After judgment is entered, the case is not over. Under Illinois law, you have the right to “redeem” your property. You have 3 months where the bank cannot auction your house and if you come up with the money the bank is owed, you can keep your house. Although this option is nice, if you had enough money to pay off the loan in full, you wouldn’t be late on your mortgage payments. The bank will publish notice of the judicial sale of your property during this time in a local newspaper.
Step 7: Judicial sale.
Your house will be auctioned shortly after the period of redemption expires. The auction will take place in an office conference room, and typically the only people who attend are representatives of the banks themselves. Third-party buyers typically avoid these auctions because you have to put 25% of your bid down on the spot and have to pay the rest of the money within 24 hours. The bank will probably purchase your house and use the judgment it obtained against you at summary judgment to “credit bid” for the house. Money rarely changes hands.
Step 8: Approval of sale.
About a month after the auction, the bank will file a motion with the court seeking approval of the judicial sale. These motions are routinely granted, but the court will give you time to file a written response if you ask for time to file one. Unless the bank bought your house for a laughably small sum or there was a technical defect in the way the sale was conducted or published, the court will probably approve the sale. In the order approving sale, the court will give you 30 days (60 if you ask for it nicely) to move out.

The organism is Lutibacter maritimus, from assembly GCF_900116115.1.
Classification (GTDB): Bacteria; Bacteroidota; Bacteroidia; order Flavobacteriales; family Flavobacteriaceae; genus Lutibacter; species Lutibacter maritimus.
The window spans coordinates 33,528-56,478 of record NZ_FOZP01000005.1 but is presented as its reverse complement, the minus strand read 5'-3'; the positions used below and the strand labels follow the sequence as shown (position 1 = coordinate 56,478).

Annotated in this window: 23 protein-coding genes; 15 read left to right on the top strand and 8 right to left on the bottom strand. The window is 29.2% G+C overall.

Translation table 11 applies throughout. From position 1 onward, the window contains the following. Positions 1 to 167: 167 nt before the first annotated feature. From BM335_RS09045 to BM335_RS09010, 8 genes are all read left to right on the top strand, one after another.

Step 9: Eviction.
Some foreclosure attorneys will file a separate eviction suit to physically remove you from the property. Other foreclosure attorneys will deliver the order approving sale to the Sheriff and evict you with that order. In any event, if you are not completely moved out by the day the 30-60 day stay in the order approving sale expires, you should be very concerned that a sheriff deputy could show up any morning with movers to remove you from the house and move your possessions to the curb. Once you are evicted, if you re-enter the property you will be arrested for trespassing.
Total timeline: 12-18 months.
What can you do to delay your foreclosure?
You can do a number of things to delay your foreclosure. If you need time to pursue a loan modification, short sale or other form of loss mitigation, you can buy yourself some more time to accomplish these tasks. You have other options as well. The value of a foreclosure attorney is to sit down with you, review your options, and develop a strategy for you to accomplish your goals. There are no one-size-fits-all strategies or options.